1.1. What is
How this works is really complicated. The basic task is to take a module name and spit out a
ModuleSpec, which is all of the information needed to load a module into the python runtime.
Let's start by stating the usual path that
Start with the module name
Make sure parent modules
If there is a parent module set
paths = foo.bar.__path__or use
sys.pathotherwise. The paths are directories that the import system should look in to find modules. Eg for me
numpy.__path__ = ['~/.pyenv/versions/3.10.6/lib/python3.10/site-packages/numpy'].
sys.pathis your site-packages directory and the paths of any folders you have done
The system looks in all of the
pathsdirectories for either
If it finds one of those it returns a
ModuleSpecwith the loader being a
In the case of
__init__.py, the module is a package (ie the module's
__path__attribute is set to be the directory of the file)
1.1.2. Longer Summary
Start with the module name
Make sure parent modules
If there is a parent module set
paths = foo.bar.__path__or
For each 'meta finder' in
Usually, this falls through to the last finder in the
PathFinderruns for each
p in pathsand each 'hook'
hook in sys.path_hooks:
hook(p).find_spec("foo.bar.baz")and returns the first one that doesn't throw an
Usually, this falls through to a
FileFinder(p).find_spec('foo.bar.baz')which does the following.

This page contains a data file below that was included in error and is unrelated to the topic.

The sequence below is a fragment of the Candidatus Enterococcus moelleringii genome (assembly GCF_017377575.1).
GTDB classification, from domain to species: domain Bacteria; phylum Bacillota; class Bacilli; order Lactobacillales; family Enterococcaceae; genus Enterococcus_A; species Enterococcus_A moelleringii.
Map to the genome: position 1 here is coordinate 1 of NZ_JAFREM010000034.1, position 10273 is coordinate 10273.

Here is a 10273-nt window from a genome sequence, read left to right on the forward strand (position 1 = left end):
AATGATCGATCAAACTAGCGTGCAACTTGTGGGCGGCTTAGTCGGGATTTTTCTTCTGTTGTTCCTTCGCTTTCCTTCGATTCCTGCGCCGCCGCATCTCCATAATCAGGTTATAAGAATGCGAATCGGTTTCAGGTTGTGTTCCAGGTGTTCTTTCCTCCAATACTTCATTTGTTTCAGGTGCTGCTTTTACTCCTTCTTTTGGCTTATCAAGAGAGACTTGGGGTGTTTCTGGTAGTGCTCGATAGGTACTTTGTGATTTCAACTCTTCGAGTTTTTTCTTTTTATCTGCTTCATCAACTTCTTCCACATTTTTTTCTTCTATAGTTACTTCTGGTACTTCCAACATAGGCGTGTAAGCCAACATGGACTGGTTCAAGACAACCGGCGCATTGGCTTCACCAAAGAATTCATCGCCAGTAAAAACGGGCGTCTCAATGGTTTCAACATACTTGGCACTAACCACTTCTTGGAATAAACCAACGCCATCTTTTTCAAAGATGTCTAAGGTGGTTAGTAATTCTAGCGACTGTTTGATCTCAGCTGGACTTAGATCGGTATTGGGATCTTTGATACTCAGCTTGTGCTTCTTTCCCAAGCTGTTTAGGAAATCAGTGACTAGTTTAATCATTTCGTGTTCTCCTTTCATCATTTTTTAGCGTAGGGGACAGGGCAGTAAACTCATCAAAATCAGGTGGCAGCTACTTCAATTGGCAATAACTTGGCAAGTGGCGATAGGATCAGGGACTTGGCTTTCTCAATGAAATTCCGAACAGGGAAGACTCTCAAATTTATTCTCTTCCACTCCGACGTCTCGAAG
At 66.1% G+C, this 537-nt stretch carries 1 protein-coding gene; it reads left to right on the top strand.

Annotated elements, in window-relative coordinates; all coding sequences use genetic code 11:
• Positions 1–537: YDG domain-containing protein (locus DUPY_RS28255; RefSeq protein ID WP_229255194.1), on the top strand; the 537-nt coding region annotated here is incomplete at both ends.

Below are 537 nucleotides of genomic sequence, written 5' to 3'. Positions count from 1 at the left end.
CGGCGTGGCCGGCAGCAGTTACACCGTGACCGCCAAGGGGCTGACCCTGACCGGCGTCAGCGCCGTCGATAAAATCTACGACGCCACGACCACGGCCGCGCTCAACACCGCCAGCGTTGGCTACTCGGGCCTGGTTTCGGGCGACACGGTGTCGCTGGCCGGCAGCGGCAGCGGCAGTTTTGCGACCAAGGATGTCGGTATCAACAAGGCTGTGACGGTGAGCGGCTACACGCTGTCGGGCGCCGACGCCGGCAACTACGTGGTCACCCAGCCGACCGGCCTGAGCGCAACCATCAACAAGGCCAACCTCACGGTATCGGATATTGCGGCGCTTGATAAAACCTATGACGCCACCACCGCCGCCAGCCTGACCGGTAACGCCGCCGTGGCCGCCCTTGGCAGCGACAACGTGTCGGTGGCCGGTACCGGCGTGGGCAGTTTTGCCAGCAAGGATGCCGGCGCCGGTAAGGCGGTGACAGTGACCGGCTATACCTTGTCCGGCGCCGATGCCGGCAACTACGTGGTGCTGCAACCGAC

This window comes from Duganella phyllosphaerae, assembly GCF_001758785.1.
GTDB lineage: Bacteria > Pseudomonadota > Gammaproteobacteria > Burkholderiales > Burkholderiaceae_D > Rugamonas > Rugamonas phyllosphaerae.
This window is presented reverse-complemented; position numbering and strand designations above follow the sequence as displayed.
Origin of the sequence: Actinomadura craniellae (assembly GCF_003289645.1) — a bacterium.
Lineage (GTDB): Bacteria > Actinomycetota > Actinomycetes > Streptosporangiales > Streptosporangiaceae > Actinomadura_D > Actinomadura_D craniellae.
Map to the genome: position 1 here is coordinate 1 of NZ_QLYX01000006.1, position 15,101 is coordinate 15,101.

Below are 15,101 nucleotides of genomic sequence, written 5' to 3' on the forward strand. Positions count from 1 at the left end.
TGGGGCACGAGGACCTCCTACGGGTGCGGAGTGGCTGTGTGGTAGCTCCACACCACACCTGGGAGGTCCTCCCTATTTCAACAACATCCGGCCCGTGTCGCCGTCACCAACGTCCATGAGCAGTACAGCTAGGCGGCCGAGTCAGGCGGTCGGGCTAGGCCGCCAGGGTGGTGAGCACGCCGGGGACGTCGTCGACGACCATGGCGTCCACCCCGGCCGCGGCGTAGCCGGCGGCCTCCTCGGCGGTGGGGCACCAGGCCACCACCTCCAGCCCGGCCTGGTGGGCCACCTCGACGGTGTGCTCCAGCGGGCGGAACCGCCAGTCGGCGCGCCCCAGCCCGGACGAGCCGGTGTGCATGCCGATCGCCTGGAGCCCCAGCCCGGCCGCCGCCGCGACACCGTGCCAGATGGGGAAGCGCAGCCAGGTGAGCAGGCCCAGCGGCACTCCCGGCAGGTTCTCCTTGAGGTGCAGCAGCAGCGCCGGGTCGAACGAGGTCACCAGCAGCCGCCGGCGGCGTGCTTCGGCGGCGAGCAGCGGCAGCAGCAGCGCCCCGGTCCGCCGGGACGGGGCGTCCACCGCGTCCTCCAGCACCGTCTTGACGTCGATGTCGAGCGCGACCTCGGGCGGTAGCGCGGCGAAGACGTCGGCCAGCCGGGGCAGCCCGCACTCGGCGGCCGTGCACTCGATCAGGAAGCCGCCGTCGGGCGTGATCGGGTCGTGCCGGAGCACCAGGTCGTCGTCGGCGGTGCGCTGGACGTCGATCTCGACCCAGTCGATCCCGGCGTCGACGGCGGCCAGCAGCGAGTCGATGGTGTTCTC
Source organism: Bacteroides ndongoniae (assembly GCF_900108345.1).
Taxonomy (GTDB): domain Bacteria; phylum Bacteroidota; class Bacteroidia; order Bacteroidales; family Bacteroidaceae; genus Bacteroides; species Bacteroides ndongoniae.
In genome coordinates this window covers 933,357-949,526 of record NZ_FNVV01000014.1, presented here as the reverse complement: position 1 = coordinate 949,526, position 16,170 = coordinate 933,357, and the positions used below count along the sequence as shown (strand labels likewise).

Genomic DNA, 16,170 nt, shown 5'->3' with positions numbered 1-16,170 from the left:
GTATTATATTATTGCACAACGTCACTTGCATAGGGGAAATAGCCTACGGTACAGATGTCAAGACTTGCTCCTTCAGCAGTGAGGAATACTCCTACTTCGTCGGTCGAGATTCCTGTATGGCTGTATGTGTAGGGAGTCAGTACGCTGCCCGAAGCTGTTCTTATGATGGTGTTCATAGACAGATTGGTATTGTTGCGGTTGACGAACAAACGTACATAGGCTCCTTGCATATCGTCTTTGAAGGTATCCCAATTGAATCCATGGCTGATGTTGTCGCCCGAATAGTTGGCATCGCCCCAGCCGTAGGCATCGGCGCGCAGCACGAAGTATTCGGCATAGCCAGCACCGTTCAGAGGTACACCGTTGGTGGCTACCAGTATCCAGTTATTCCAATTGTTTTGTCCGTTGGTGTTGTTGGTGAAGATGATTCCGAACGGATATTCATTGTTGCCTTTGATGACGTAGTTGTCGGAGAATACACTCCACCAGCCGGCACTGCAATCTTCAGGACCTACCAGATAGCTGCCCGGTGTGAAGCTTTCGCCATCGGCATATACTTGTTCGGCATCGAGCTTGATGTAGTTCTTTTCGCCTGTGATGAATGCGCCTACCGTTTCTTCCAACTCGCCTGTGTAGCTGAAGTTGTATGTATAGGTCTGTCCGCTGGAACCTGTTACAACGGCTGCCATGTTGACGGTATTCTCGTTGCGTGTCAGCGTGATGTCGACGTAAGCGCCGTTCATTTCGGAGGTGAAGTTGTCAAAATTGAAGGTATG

Get the tail module:
"baz". We succeed if any of the following files exist in the
baz/__init__.py(or a directory
baz/(called a 'namespace module'), we'll come back to this case)
ModuleSpecis returned with the loader being a
SourceFileLoader. If the extension above was
1.1.3. The Gory Details
There is a list of
MetaPathFinder objects living in
sys.meta_path. You can modify
sys.meta_path to include your own things. A
MetaPathFinder has one method
find_spec that returns a module spec given a module name and an optional list of filepaths to look at to find the module
importlib.util.find_spec will run through all of the finders in
sys.meta_path, making sure that parent packages (ie, modules with a
__path__ attribute) are imported first. If there is a parent module (eg
foo is the parent package of
foo.__path__ is passed as the
path argument to the finder. The pseudocode for this is below.
There are lots of
sys.meta_path that do various things, and libraries like to add their own too. The main, fallback finder is called
PathFinder (source) and essentially does the following (+ caching + error handling + legacy + 'namespaces'):
So, there is a list of functions called